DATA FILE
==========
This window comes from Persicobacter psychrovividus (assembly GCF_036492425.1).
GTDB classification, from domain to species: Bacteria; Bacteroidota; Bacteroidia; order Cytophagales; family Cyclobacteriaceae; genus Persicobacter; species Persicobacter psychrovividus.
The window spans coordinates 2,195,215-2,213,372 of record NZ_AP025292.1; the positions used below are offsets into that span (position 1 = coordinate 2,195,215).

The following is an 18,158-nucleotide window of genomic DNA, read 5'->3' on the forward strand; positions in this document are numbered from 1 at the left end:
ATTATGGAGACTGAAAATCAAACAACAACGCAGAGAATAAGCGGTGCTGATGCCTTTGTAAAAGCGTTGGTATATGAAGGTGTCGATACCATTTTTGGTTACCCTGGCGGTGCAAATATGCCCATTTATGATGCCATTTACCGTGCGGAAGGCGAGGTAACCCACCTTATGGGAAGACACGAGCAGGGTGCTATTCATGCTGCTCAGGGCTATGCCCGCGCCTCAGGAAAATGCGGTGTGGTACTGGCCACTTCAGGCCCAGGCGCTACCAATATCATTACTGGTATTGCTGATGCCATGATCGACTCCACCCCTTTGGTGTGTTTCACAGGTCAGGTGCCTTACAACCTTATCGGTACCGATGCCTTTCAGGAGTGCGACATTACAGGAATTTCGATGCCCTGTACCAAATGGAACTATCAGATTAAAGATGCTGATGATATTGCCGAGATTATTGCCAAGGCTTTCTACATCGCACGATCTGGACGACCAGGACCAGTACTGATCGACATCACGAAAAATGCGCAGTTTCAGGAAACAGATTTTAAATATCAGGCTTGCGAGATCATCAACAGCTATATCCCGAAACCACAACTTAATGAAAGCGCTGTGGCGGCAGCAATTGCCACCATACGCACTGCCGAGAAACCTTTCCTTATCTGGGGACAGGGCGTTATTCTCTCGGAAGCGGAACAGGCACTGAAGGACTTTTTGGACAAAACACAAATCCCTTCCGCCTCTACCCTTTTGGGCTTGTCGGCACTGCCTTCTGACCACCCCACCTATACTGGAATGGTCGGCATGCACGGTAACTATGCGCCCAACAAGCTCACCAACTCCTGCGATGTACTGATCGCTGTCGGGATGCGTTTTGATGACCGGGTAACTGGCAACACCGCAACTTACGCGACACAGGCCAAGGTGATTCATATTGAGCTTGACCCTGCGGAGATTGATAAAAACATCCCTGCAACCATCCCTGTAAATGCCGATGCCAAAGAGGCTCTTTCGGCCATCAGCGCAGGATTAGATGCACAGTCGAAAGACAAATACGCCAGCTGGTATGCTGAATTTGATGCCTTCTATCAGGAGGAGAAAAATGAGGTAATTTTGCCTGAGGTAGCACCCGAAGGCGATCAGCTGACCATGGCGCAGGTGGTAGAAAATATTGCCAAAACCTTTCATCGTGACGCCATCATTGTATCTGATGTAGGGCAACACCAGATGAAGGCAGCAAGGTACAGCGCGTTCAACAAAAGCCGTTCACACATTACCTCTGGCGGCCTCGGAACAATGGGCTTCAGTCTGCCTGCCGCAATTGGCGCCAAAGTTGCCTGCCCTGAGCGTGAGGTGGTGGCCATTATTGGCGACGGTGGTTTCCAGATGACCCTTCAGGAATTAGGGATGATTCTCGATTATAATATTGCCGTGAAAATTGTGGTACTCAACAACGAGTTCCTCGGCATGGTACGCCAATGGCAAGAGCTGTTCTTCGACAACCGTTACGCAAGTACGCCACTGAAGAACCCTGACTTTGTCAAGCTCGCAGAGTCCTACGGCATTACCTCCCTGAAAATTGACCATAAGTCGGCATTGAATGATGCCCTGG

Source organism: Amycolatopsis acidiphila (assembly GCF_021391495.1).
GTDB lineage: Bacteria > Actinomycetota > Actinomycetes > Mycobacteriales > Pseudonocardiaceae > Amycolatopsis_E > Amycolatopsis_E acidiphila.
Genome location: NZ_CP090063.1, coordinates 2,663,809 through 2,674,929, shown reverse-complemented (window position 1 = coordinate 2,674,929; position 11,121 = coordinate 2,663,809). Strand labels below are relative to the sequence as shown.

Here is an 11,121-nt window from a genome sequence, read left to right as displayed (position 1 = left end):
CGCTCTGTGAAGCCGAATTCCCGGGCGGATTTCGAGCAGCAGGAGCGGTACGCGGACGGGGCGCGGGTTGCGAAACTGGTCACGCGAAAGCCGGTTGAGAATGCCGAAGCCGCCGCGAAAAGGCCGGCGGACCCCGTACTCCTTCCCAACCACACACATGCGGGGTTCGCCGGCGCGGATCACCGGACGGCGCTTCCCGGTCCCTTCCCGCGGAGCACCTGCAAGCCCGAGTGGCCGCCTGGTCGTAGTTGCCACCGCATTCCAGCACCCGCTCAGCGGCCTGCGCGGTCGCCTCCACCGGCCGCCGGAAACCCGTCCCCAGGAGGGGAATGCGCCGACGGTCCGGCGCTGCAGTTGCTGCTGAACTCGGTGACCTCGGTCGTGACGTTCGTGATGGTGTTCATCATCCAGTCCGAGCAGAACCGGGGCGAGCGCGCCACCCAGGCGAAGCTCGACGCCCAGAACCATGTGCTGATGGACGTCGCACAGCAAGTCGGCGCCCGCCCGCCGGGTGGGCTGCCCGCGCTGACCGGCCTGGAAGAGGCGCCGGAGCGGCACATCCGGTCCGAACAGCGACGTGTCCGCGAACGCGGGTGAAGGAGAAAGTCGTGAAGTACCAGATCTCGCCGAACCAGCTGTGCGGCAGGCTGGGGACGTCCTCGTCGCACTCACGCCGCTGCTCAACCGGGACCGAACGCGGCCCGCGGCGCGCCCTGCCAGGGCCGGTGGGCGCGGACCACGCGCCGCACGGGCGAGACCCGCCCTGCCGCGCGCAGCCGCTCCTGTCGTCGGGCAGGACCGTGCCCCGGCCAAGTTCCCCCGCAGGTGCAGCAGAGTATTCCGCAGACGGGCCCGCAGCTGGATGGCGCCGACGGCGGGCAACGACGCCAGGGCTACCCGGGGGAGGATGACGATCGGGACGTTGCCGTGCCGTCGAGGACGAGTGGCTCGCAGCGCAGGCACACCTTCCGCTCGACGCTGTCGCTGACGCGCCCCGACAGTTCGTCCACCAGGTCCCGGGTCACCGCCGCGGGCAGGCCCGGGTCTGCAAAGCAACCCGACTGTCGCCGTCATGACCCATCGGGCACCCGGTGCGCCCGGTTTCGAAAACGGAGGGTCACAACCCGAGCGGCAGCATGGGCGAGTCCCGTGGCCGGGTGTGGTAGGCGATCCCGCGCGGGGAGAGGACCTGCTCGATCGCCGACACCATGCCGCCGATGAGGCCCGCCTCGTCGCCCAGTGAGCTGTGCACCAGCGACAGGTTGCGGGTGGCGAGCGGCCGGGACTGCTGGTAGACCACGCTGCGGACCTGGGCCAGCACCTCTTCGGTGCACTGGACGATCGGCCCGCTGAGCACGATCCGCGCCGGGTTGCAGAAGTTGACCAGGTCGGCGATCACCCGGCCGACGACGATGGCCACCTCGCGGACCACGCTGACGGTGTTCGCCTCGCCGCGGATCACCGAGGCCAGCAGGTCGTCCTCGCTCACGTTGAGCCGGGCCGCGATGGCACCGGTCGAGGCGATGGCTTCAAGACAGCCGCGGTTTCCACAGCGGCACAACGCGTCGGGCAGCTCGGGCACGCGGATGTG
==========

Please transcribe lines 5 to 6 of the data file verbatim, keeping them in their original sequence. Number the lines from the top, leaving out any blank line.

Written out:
ATTATGGAGACTGAAAATCAAACAACAACGCAGAGAATAAGCGGTGCTGATGCCTTTGTAAAAGCGTTGGTATATGAAGGTGTCGATACCATTTTTGGTTACCCTGGCGGTGCAAATATGCCCATTTATGATGCCATTTACCGTGCGGAAGGCGAGGTAACCCACCTTATGGGAAGACACGAGCAGGGTGCTATTCATGCTGCTCAGGGCTATGCCCGCGCCTCAGGAAAATGCGGTGTGGTACTGGCCACTTCAGGCCCAGGCGCTACCAATATCATTACTGGTATTGCTGATGCCATGATCGACTCCACCCCTTTGGTGTGTTTCACAGGTCAGGTGCCTTACAACCTTATCGGTACCGATGCCTTTCAGGAGTGCGACATTACAGGAATTTCGATGCCCTGTACCAAATGGAACTATCAGATTAAAGATGCTGATGATATTGCCGAGATTATTGCCAAGGCTTTCTACATCGCACGATCTGGACGACCAGGACCAGTACTGATCGACATCACGAAAAATGCGCAGTTTCAGGAAACAGATTTTAAATATCAGGCTTGCGAGATCATCAACAGCTATATCCCGAAACCACAACTTAATGAAAGCGCTGTGGCGGCAGCAATTGCCACCATACGCACTGCCGAGAAACCTTTCCTTATCTGGGGACAGGGCGTTATTCTCTCGGAAGCGGAACAGGCACTGAAGGACTTTTTGGACAAAACACAAATCCCTTCCGCCTCTACCCTTTTGGGCTTGTCGGCACTGCCTTCTGACCACCCCACCTATACTGGAATGGTCGGCATGCACGGTAACTATGCGCCCAACAAGCTCACCAACTCCTGCGATGTACTGATCGCTGTCGGGATGCGTTTTGATGACCGGGTAACTGGCAACACCGCAACTTACGCGACACAGGCCAAGGTGATTCATATTGAGCTTGACCCTGCGGAGATTGATAAAAACATCCCTGCAACCATCCCTGTAAATGCCGATGCCAAAGAGGCTCTTTCGGCCATCAGCGCAGGATTAGATGCACAGTCGAAAGACAAATACGCCAGCTGGTATGCTGAATTTGATGCCTTCTATCAGGAGGAGAAAAATGAGGTAATTTTGCCTGAGGTAGCACCCGAAGGCGATCAGCTGACCATGGCGCAGGTGGTAGAAAATATTGCCAAAACCTTTCATCGTGACGCCATCATTGTATCTGATGTAGGGCAACACCAGATGAAGGCAGCAAGGTACAGCGCGTTCAACAAAAGCCGTTCACACATTACCTCTGGCGGCCTCGGAACAATGGGCTTCAGTCTGCCTGCCGCAATTGGCGCCAAAGTTGCCTGCCCTGAGCGTGAGGTGGTGGCCATTATTGGCGACGGTGGTTTCCAGATGACCCTTCAGGAATTAGGGATGATTCTCGATTATAATATTGCCGTGAAAATTGTGGTACTCAACAACGAGTTCCTCGGCATGGTACGCCAATGGCAAGAGCTGTTCTTCGACAACCGTTACGCAAGTACGCCACTGAAGAACCCTGACTTTGTCAAGCTCGCAGAGTCCTACGGCATTACCTCCCTGAAAATTGACCATAAGTCGGCATTGAATGATGCCCTGG

Source organism: Amycolatopsis acidiphila (assembly GCF_021391495.1).